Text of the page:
While consistently funny it yet swings between being moving, occasionally tragic, and at some hilarious for whole episodes, and it is always involving. A most imaginative and engaging and very well written novel filled with an array of unlikely yet believable characters - whether those of the Berry family or those of the numerous individuals who become a part of their lives.
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2.0 out of 5 stars Disappointing, 1 Jun. 2013
By 
Iris (Antwerp/Belgium) - See all my reviews
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This review is from: The Hotel New Hampshire (Black Swan) (Mass Market Paperback)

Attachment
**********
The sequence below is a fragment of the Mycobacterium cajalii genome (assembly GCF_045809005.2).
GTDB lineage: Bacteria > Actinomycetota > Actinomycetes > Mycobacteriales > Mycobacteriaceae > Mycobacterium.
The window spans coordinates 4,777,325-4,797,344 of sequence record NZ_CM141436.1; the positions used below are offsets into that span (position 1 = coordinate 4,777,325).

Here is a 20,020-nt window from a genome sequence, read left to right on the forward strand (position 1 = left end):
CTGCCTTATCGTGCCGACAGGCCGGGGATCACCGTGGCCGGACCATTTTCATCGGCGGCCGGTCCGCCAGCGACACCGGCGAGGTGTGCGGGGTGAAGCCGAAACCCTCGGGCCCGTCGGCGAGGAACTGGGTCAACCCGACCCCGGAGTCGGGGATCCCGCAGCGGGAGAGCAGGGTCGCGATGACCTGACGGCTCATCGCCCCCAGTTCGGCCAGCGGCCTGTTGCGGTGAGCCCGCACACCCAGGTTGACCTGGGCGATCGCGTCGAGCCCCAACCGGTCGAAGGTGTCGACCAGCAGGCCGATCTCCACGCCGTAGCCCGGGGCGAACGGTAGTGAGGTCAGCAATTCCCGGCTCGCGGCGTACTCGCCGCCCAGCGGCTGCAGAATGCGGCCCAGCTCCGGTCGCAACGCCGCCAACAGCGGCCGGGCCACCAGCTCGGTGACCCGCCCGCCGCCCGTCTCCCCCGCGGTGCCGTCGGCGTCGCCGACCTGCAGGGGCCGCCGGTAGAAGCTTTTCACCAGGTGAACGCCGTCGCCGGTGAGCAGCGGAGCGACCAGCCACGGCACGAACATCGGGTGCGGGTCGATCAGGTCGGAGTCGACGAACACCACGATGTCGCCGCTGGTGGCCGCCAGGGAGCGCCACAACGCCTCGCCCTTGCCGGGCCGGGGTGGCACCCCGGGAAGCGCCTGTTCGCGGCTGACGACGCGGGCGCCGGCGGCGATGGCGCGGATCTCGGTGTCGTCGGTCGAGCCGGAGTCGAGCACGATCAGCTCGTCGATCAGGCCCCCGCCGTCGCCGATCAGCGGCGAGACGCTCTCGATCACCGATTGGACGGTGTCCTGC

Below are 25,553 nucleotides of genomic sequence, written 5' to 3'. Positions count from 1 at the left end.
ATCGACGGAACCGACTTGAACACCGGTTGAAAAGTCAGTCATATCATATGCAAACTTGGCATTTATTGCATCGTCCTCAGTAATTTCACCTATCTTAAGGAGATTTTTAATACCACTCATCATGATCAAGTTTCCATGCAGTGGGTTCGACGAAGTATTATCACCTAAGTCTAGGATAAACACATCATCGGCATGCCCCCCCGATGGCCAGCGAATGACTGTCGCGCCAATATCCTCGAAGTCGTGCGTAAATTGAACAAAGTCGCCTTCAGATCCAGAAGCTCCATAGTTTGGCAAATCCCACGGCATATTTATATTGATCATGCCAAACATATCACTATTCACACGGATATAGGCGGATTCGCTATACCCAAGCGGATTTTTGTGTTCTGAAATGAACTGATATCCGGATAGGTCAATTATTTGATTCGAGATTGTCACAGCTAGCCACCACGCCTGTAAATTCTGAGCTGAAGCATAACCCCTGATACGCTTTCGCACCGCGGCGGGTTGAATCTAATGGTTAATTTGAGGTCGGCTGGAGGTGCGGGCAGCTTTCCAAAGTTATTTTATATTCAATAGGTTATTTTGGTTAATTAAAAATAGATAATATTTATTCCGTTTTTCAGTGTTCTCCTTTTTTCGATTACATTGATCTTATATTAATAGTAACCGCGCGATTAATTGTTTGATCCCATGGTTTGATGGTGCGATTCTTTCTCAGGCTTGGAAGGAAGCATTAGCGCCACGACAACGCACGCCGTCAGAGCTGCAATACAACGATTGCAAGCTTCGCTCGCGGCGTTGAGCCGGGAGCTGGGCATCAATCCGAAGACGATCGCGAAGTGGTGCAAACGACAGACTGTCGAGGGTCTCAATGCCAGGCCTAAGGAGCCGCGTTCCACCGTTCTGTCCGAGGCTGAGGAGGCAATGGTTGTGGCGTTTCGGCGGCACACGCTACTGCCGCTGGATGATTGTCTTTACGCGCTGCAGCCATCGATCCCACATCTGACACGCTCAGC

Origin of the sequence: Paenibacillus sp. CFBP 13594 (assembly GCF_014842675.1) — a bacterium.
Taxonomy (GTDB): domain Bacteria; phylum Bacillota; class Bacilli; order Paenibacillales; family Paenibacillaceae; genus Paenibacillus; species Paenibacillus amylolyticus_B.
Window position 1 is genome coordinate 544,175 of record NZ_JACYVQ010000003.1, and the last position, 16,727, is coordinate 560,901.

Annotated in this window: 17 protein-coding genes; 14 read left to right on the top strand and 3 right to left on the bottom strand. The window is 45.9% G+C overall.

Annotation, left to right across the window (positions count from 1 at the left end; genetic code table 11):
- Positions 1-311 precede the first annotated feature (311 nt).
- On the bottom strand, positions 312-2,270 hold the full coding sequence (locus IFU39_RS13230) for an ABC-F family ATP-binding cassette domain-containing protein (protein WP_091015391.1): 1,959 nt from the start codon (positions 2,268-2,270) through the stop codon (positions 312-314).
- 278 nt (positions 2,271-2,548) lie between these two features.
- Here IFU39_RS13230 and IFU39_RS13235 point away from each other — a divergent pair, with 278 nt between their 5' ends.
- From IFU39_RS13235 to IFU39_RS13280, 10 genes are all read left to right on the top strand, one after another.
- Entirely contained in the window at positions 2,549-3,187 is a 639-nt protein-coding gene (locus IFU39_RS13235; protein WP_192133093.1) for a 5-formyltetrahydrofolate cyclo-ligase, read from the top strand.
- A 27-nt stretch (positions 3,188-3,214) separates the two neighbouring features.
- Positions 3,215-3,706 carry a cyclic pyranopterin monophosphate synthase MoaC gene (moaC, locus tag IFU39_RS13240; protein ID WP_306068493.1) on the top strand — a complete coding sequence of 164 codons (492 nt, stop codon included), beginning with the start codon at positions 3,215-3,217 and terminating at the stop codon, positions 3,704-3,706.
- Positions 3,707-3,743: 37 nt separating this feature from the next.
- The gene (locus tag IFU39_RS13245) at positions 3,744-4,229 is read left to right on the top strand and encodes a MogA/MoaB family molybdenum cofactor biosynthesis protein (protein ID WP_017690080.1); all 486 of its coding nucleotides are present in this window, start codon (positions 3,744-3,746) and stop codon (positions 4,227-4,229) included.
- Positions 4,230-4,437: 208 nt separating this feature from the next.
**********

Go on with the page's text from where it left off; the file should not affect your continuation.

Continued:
Although I am and always have been a big fan of John Irving, this book was disappointing for me - now and then John writes something, that just doesn't capture me - this book I didn't even finish - I stopped at page 70, paged then thru very quickly in search of something interesting, but found nothing to hold my attention.
In other words : The "story" just bored me mindless, and the Berry children.... well ! Let me just say : Franny is not weird, like we read on the back of the book (I LIKE weird !!), instead she is a downright giant pain in the butt .... I came close to hating her, lol !!
Maybe it's for her, that I finally put the book down and started on another -
speaking of "another" : Don't miss "Until I find you" by John Irving, now THAT is amazing !!!
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The Hotel New Hampshire (Black Swan)
The Hotel New Hampshire (Black Swan) by John Irving (Mass Market Paperback - 22 Oct. 1982)